If you weren’t aware of the connection between rubber ducks and software development, then you haven’t met Ohio Northern University’s Stephany Coffman-Wolph, Ph.D.
An assistant professor of computer science, Coffman-Wolph is a master at developing the entrepreneurial mindset (EM) in her students. She models EM for her students with fun and engaging lessons, including a mid-term review that’s a scavenger hunt with rubber duck prizes.
“It’s my mission to craft a classroom environment that’s so enjoyable, students look forward to attending, even at eight in the morning,” she said.
Coffman-Wolph was recently named a 2023 KEEN Rising Star. The Kern Entrepreneurial Engineering Network (KEEN) is a partnership of more than 60 colleges and universities across the U.S. driving change within engineering education.
KEEN Rising Stars are “junior faculty who are driven by an entrepreneurial mindset to create long-lasting value directly impacting the hearts and minds of students, peers, and communities.” The recognition comes with a financial award, and KEEN only selects three rising stars each year.
Coffman-Wolph joins College of Engineering professors Health LeBlanc, Ph.D., associate professor of electrical and computer engineering and department chair, and Blake Hylton, Ph.D., associate professor of mechanical engineering and department chair, both past recipients of the honor. To date, ONU is the only institution to field more than one KEEN Rising Star.
ONU’s emphasis on high-impact teaching and learning is what drew Coffman-Wolph to the T.J. Smull College of Engineering, she explained.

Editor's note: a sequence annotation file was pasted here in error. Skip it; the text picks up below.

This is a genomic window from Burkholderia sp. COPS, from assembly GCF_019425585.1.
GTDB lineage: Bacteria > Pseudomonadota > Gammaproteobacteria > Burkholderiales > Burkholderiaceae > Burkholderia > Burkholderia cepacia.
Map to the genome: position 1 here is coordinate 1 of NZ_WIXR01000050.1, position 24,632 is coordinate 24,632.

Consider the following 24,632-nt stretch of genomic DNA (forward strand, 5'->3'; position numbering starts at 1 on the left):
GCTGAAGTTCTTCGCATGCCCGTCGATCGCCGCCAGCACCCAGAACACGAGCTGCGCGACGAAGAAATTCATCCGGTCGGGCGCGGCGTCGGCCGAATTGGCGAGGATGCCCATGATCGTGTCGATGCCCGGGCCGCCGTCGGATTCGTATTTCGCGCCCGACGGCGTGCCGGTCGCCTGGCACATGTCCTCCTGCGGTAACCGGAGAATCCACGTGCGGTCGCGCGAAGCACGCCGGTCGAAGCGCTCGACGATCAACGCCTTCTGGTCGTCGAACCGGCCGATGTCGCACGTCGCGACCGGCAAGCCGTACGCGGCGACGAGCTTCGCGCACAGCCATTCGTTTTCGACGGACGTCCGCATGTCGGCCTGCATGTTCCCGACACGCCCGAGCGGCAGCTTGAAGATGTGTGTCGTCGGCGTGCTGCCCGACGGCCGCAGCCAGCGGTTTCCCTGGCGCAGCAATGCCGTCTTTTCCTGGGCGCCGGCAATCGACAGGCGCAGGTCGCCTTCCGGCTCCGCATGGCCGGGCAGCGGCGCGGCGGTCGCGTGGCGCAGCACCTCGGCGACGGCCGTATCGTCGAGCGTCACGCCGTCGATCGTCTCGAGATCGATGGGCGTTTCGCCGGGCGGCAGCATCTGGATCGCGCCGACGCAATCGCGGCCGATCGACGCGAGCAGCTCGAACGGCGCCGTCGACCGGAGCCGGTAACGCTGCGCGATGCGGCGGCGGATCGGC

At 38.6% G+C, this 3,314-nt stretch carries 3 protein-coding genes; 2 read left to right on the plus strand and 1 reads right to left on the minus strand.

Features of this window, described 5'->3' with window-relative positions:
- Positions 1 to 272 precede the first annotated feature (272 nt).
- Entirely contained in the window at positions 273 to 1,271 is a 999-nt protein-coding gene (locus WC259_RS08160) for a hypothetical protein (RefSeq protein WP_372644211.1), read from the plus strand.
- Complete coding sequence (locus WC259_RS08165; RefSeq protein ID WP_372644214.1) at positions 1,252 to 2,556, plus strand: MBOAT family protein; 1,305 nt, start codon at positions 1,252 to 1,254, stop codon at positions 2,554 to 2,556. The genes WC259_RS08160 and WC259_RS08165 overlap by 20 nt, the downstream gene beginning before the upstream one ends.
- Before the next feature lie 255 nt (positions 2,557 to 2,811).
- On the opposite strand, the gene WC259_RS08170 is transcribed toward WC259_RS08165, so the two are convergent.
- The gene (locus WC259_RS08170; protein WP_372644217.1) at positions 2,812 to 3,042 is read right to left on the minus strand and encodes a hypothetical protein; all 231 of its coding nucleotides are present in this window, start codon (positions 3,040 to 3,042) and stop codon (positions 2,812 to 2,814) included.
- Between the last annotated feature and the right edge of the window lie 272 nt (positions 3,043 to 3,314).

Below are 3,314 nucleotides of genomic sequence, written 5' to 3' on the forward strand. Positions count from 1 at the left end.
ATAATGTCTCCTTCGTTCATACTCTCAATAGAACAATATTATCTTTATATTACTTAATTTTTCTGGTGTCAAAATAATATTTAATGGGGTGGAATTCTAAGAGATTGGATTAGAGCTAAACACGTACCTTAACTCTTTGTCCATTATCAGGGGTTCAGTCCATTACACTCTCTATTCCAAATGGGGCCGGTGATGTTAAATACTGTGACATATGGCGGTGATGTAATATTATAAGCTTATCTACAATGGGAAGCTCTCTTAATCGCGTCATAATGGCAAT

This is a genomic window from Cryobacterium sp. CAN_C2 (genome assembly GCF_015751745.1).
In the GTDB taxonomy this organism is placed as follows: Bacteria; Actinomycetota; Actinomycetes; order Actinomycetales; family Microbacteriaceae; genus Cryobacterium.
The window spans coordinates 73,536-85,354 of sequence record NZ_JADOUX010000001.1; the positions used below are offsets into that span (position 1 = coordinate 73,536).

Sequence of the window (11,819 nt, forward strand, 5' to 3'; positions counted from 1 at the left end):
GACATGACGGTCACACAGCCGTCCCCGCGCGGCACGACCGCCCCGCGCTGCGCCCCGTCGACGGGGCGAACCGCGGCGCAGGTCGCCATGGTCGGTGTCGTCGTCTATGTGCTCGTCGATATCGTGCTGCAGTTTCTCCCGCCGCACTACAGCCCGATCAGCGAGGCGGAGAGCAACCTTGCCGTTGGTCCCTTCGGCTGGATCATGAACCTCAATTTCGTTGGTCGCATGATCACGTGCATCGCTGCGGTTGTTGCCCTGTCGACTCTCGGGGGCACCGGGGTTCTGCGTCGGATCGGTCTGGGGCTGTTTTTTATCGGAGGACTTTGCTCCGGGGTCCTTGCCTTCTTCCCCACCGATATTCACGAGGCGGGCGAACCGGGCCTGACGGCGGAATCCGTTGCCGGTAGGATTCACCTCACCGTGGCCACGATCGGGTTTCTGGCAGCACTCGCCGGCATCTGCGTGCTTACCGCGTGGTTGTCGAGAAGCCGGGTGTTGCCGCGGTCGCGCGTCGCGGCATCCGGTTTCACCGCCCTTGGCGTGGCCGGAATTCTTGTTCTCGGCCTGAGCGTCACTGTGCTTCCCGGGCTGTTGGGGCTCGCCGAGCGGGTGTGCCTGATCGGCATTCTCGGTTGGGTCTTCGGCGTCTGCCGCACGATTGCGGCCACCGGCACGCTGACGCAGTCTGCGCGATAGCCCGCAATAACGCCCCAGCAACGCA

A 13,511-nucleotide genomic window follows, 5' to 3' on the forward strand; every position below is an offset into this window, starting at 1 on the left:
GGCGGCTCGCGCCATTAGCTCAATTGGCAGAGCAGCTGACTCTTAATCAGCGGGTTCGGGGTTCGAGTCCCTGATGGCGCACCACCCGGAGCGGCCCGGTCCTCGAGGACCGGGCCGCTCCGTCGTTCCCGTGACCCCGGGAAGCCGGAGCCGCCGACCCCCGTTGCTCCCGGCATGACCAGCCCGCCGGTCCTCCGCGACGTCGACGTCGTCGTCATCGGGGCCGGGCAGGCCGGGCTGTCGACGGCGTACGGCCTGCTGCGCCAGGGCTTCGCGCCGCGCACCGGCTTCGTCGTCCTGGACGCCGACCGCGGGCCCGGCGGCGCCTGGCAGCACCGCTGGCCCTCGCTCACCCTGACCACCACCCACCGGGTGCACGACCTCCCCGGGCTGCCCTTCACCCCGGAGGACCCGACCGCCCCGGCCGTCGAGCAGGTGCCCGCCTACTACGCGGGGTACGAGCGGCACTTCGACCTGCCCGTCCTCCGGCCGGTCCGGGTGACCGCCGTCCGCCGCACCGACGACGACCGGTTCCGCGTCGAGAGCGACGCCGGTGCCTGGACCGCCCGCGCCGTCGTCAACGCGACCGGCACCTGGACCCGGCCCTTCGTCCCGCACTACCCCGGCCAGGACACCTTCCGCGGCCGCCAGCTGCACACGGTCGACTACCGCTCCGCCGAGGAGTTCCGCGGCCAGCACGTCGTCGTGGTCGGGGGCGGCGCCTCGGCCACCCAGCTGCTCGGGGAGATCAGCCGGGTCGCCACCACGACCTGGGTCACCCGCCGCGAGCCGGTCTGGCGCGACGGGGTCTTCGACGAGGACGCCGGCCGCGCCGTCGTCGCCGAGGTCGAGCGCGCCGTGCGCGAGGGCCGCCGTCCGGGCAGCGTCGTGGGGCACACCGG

“A big part of my approach is to ignite curiosity. I often assign open-ended projects, aiming to give my students the freedom to explore and discover on their own. This method dovetails beautifully with my experience at Ohio Northern. When they (the College of Engineering) described their teaching approach, I realized it was in perfect harmony with my own.”
Through interactive lessons, which she adapts for diverse viewpoints and ways of learning, Coffman-Wolph is teaching her computer science and engineering students to think critically and creatively. And most importantly, she’s sparking a love for the process of discovery.
She’s used a game of root beer pong to explain math concepts and “Cat in the Hat” to explain recursion. And, she and a colleague created an entire programming class around rewriting the 1980s video game, Oregon Trail, from a woman’s perspective.
One of favorite projects, however, is her mid-term review scavenger hunt.
There’s a concept in software engineering called “talk to the rubber duck,” she explained. When you hit a roadblock in coding, explaining your code and logic out loud can sometimes break the mental block. “And that rubber duck? It’s a non-judgmental listener,” she added.
She often encourages her students to “talk to the rubber duck” when they are stuck. So, it seemed natural that her scavenger hunt—in which students review concepts by solving codes that lead to the next clue—would end with rubber duck prizes.
“This rubber duck thing has been my jam for years,” she explained. “Hands-down one of my proudest projects. Students love it. Plus, it’s a cool way to chill out right before midterms—which can be super stressful, especially for first-years. It’s been a game changer.”
Read more about Coffman-Wolph’s teaching here.